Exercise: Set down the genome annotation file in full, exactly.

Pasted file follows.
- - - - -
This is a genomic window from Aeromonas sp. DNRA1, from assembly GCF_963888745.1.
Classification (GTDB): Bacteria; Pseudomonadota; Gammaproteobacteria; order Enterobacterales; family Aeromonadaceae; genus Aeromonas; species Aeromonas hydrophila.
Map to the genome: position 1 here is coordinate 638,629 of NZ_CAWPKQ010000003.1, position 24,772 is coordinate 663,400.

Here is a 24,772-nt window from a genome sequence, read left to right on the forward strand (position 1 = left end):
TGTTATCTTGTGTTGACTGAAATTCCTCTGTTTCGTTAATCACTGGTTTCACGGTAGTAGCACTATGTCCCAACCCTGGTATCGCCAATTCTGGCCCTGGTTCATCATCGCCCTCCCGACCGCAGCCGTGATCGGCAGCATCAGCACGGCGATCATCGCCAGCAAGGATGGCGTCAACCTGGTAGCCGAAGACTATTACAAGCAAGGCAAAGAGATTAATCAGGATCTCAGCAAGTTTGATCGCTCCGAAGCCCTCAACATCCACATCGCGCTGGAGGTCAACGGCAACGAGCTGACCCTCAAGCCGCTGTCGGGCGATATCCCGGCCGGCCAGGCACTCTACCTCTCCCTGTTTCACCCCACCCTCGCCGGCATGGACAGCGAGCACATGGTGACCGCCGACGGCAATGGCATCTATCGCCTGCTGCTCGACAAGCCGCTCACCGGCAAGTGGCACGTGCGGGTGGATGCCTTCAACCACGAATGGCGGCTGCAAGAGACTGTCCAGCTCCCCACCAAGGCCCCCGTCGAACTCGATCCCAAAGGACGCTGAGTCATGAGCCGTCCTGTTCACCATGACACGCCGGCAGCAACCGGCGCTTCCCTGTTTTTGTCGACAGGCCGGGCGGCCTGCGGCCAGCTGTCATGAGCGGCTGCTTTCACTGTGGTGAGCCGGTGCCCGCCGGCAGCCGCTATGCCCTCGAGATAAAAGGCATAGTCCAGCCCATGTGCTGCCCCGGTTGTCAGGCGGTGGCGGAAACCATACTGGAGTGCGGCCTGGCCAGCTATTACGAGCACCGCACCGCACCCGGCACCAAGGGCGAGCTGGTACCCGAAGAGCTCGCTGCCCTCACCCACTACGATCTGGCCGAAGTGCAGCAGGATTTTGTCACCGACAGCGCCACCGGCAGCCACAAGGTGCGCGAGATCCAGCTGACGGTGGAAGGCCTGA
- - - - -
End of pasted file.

This is a genomic window from Aeromonas sp. DNRA1, from assembly GCF_963888745.1.
Classification (GTDB): Bacteria; Pseudomonadota; Gammaproteobacteria; order Enterobacterales; family Aeromonadaceae; genus Aeromonas; species Aeromonas hydrophila.
Map to the genome: position 1 here is coordinate 638,629 of NZ_CAWPKQ010000003.1, position 24,772 is coordinate 663,400.

Here is a 24,772-nt window from a genome sequence, read left to right on the forward strand (position 1 = left end):
TGTTATCTTGTGTTGACTGAAATTCCTCTGTTTCGTTAATCACTGGTTTCACGGTAGTAGCACTATGTCCCAACCCTGGTATCGCCAATTCTGGCCCTGGTTCATCATCGCCCTCCCGACCGCAGCCGTGATCGGCAGCATCAGCACGGCGATCATCGCCAGCAAGGATGGCGTCAACCTGGTAGCCGAAGACTATTACAAGCAAGGCAAAGAGATTAATCAGGATCTCAGCAAGTTTGATCGCTCCGAAGCCCTCAACATCCACATCGCGCTGGAGGTCAACGGCAACGAGCTGACCCTCAAGCCGCTGTCGGGCGATATCCCGGCCGGCCAGGCACTCTACCTCTCCCTGTTTCACCCCACCCTCGCCGGCATGGACAGCGAGCACATGGTGACCGCCGACGGCAATGGCATCTATCGCCTGCTGCTCGACAAGCCGCTCACCGGCAAGTGGCACGTGCGGGTGGATGCCTTCAACCACGAATGGCGGCTGCAAGAGACTGTCCAGCTCCCCACCAAGGCCCCCGTCGAACTCGATCCCAAAGGACGCTGAGTCATGAGCCGTCCTGTTCACCATGACACGCCGGCAGCAACCGGCGCTTCCCTGTTTTTGTCGACAGGCCGGGCGGCCTGCGGCCAGCTGTCATGAGCGGCTGCTTTCACTGTGGTGAGCCGGTGCCCGCCGGCAGCCGCTATGCCCTCGAGATAAAAGGCATAGTCCAGCCCATGTGCTGCCCCGGTTGTCAGGCGGTGGCGGAAACCATACTGGAGTGCGGCCTGGCCAGCTATTACGAGCACCGCACCGCACCCGGCACCAAGGGCGAGCTGGTACCCGAAGAGCTCGCTGCCCTCACCCACTACGATCTGGCCGAAGTGCAGCAGGATTTTGTCACCGACAGCGCCACCGGCAGCCACAAGGTGCGCGAGATCCAGCTGACGGTGGAAGGCCTGA